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Jupiter's Independently Pulsating X-ray Auroras

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Jupiter's Independently Pulsating X-ray Auroras

Post by Dragon on Wed Feb 14, 2018 9:18 pm


Image credit: X-ray: NASA/CXC/UCL/W.Dunn et al, Optical: South Pole:Credits: NASA/JPL-Caltech/SwRI/MSSS/Gerald Eichstädt /Seán Doran North Pole Credit:NASA/JPL-Caltech/SwRI/MSSS

Jupiter's intense northern and southern lights, or auroras, behave independently of each other according to a new study using NASA's Chandra X-ray and ESA's XMM-Newton observatories.

Using XMM-Newton and Chandra X-ray observations from March 2007 and May and June 2016, a team of researchers produced maps of Jupiter's X-ray emissions (shown in inset) and identified an X-ray hot spot at each pole. Each hot spot can cover an area equal to about half the surface of the Earth.

The team found that the hot spots had very different characteristics. The X-ray emission at Jupiter's south pole consistently pulsed every 11 minutes, but the X-rays seen from the north pole were erratic, increasing and decreasing in brightness — seemingly independent of the emission from the south pole.

This makes Jupiter particularly puzzling. X-ray auroras have never been detected from our Solar System's other gas giants, including Saturn. Jupiter is also unlike Earth, where the auroras on our planet's north and south poles generally mirror each other because the magnetic fields are similar.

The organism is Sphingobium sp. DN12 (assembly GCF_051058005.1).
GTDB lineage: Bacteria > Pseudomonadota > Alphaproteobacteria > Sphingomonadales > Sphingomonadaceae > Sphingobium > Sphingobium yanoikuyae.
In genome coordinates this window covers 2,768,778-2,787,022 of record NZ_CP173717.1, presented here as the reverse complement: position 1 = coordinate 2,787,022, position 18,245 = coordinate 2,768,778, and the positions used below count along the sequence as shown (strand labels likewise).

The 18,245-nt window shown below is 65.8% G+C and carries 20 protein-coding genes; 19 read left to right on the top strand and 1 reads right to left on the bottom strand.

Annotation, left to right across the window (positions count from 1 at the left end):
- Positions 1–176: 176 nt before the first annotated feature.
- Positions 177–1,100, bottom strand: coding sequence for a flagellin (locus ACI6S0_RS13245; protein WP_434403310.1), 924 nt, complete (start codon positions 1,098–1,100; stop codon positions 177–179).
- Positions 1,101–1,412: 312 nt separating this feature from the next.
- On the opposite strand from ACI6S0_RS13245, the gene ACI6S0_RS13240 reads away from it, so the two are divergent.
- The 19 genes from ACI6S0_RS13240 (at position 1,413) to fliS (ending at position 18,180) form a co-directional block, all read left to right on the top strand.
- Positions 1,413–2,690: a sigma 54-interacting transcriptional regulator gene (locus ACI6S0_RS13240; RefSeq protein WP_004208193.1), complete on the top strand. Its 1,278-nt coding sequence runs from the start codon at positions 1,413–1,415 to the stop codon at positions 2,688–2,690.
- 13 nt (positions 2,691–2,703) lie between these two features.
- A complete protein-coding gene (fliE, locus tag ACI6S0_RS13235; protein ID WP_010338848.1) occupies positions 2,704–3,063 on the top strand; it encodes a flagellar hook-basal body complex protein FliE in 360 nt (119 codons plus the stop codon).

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Re: Jupiter's Independently Pulsating X-ray Auroras

Post by Dragon on Wed Feb 14, 2018 9:20 pm



For some time, scientists have observed high-energy auroras on Jupiter in the form of ultraviolet and X-ray light. A new study using data from NASA's Chandra X-ray Observatory and ESA's XMM-Newton shows that the auroras on Jupiter are significantly different than those on Earth. Scientists have discovered that Jupiter's auroras behave independently of one another at each pole. This is unlike Earth, where the northern and southern lights tend to mirror one another.

To understand how Jupiter produces its X-ray auroras, researchers plan to combine new and upcoming X-ray data from Chandra and XMM-Newton with information from NASA's Juno mission, which is currently in orbit around the planet. If scientists can connect the X-ray activity with physical changes observed simultaneously with Juno, they may be able to determine the process that generates the Jovian auroras.

 
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